City administrators say they can achieve council's vision for a clean, green Blatchford Field neighbourhood. But not with the technology that exists today. 

When the old City Centre Airport property was closed in 2009,  city council approved an ambitious plan: a carbon-neutral neighbourhood for 30,000 people that runs completely on renewable energy.  

'Obviously, it's a lot of work to get something that ambitious to the finish line.' -Mayor Don Iveson

Now a new city report says it could take more than a decade for the plan to be fully implemented.

The report, submitted to council's executive committee Tuesday, lays out actual details on several approaches to reach that goal.

It lays out a plan that combines energy-efficient buildings with a district energy sharing system (DESS). instead of every home having an individual heating system, it proposed the whole neighbourhood would be connected by pipes that pump in heat from a central location.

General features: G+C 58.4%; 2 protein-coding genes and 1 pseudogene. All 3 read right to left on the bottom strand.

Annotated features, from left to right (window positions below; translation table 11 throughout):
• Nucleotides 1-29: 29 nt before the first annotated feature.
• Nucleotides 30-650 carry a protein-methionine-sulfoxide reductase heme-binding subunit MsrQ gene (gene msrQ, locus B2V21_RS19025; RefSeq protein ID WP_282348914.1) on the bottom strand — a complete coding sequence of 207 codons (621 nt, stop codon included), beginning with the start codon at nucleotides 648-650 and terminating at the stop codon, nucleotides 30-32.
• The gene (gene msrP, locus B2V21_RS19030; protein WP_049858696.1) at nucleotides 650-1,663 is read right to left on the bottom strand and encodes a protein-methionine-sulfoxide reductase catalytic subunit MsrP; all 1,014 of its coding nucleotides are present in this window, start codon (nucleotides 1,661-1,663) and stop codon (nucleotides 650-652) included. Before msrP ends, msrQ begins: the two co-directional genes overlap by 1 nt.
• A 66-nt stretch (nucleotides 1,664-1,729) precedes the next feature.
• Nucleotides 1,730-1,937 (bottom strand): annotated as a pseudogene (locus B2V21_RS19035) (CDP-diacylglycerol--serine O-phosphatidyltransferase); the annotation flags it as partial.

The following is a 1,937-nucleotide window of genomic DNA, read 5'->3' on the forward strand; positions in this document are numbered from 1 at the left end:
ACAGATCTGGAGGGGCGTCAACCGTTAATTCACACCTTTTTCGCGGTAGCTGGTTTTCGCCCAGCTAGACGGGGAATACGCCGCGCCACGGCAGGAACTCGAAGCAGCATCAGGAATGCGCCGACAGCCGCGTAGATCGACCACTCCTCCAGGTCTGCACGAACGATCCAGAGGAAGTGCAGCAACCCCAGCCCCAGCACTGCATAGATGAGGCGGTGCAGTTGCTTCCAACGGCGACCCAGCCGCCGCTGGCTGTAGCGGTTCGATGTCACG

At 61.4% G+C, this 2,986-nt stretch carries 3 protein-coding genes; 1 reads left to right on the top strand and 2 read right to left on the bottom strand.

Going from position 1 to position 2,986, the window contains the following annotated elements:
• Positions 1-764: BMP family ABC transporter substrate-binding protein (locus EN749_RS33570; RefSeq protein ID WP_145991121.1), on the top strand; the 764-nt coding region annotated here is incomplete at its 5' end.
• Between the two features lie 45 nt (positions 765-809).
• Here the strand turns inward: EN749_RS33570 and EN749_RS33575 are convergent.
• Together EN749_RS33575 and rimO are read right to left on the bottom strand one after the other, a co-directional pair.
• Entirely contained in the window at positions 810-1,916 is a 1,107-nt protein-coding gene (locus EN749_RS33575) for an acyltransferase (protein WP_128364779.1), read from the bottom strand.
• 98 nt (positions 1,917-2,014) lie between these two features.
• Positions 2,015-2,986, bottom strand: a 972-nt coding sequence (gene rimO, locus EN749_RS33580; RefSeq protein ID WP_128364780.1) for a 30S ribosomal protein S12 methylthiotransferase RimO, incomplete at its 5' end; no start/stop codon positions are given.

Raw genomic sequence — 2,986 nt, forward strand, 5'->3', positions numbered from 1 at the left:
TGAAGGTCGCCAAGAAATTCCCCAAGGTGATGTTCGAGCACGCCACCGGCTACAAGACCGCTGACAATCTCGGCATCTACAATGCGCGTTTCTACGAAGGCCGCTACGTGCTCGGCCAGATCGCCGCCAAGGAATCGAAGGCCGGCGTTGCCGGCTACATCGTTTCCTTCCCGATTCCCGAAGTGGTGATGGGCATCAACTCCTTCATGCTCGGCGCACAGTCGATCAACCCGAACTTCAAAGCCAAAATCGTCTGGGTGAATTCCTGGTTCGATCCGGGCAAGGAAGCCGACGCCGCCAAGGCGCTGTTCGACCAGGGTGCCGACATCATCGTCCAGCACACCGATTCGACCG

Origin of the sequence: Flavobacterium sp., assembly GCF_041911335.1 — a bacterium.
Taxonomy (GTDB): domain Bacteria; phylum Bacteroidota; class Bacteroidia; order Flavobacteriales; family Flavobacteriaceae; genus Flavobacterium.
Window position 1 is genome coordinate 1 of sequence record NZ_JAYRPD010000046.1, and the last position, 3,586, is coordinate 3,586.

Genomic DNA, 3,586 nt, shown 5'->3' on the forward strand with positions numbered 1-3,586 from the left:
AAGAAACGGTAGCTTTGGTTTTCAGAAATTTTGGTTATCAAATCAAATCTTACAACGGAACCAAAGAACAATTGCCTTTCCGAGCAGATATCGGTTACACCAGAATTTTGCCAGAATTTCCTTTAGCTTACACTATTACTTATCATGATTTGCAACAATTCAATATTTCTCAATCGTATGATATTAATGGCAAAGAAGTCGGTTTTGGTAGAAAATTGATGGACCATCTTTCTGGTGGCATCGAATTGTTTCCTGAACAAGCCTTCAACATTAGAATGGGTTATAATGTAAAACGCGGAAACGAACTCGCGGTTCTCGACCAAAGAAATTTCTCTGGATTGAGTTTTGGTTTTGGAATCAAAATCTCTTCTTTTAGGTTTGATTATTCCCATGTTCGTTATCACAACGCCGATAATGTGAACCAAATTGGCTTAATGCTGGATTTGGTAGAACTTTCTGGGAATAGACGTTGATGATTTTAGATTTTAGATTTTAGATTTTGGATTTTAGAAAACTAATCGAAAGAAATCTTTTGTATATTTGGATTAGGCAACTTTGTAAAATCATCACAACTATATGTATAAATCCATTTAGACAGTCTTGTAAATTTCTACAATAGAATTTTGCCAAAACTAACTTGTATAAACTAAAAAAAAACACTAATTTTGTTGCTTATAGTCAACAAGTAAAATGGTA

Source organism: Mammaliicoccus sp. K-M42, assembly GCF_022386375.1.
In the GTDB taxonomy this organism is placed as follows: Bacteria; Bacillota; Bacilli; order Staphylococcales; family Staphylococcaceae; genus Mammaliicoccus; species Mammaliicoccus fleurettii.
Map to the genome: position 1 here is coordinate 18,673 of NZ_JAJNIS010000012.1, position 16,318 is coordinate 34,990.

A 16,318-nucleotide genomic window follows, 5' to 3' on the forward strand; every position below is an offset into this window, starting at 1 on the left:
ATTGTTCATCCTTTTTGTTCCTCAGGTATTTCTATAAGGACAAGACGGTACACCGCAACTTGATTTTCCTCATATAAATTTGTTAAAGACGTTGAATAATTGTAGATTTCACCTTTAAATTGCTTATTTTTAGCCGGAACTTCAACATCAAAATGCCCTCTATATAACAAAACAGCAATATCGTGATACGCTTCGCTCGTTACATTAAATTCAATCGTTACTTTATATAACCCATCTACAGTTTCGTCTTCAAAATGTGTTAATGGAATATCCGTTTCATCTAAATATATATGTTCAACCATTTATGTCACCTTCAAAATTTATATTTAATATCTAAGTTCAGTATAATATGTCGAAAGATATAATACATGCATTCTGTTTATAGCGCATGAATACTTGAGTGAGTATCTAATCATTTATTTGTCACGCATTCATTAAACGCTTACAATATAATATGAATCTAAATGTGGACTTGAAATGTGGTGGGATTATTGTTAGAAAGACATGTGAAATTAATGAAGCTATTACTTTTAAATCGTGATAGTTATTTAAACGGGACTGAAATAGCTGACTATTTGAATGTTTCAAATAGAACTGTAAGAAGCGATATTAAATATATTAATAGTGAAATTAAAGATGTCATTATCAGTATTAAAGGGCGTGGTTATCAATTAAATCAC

That heat would be generated from a combination of solar power, geo-exchange and captured wasted heat from Blatchford's sewer system.

The report says council's goal of 100 per cent renewable energy is technically feasible. However, Mayor Don Iveson says that with current technology, it will cost more than what the city can currently afford.

Betting on future tech

Instead, the report suggests a piecemeal approach, starting development and then adding to the DESS as new technology makes it more cost-effective.

"We can add on whatever technologies emerge in the next  zero to 25 years basically," said Mark Hall, executive director of the Blatchford Field project.

"We haven't limited our ability to respond to technology."

Part of the equation the city has to consider is changing trends in the way people use power, plus looming advances in solar power.  

"It doesn't happen overnight," Hall said.

Hall said one of the challenges is finding builders who are interested in the modular approach.

Iveson says he's comfortable with the project's timeline.

"Obviously, it's a lot of work to get something that ambitious to the finish line," he added.

Iveson said even though the heating system might not be ready initially, most of the energy savings will come from highly-efficient buildings, which will be in place right away. New technology will eventually get the project closer to the goal.

City council scaled back the development last year, scrapping a planned geothermal/biomass powerplant and a pneumatic waste-removal system due to cost. 

Residents are expected to start moving into Blatchford Field in late 2016 or early 2017.